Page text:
He performed them joyfully, naturally and without scruples - because of his piety, his love for study and his affability he was loved and esteemed by all whilst, at the same time, because of his liveliness and gentle manners, he was the idol of the playground.
There is no doubt that it was our earnest wish that this model of Christian living would be spared to us until his ripe old age so that, whether he felt was his calling was to be a priest or a layman, he would have done honour to his country and his faith. But God had decreed otherwise and wished to take this beautiful flower from the garden of the Church militant unto Himself and transplant it in the Church triumphant in Paradise. Michael, too, without realising it was preparing for his approaching death with an even better and more perfect way of life.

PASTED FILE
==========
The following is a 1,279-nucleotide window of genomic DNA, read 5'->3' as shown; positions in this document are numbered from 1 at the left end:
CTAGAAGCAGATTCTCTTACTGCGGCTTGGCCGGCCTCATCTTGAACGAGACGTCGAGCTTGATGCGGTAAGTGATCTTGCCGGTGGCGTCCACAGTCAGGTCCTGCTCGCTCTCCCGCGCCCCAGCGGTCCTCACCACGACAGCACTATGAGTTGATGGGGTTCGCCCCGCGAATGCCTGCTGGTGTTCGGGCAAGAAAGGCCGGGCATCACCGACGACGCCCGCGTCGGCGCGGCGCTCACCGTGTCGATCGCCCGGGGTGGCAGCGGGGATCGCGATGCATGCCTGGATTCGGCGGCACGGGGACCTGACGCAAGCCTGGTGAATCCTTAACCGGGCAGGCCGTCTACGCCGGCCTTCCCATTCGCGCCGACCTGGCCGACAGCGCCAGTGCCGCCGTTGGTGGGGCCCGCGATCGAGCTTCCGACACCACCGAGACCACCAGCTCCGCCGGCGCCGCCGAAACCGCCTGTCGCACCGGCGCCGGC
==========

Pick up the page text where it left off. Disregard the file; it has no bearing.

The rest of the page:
He made the novena for the feast of the Immaculate Conception with particular fervour. I want to put before you those things he proposed to himself for these days and they are as follows:
I, Michael Magone, wish to make this novena well and so I promise:
To detach my heart from all earthly things so as to give it completely to Mary. To make a general Confession in order to ensure a peaceful conscience at the hour of my death. To skip breakfast every morning as a penance for my sins and to recite the Seven Joys of Mary to merit her assistance at the last hours of my life. To go to Communion every day provided my confessor advises it. To tell my companions an anecdote in honour of Mary each day.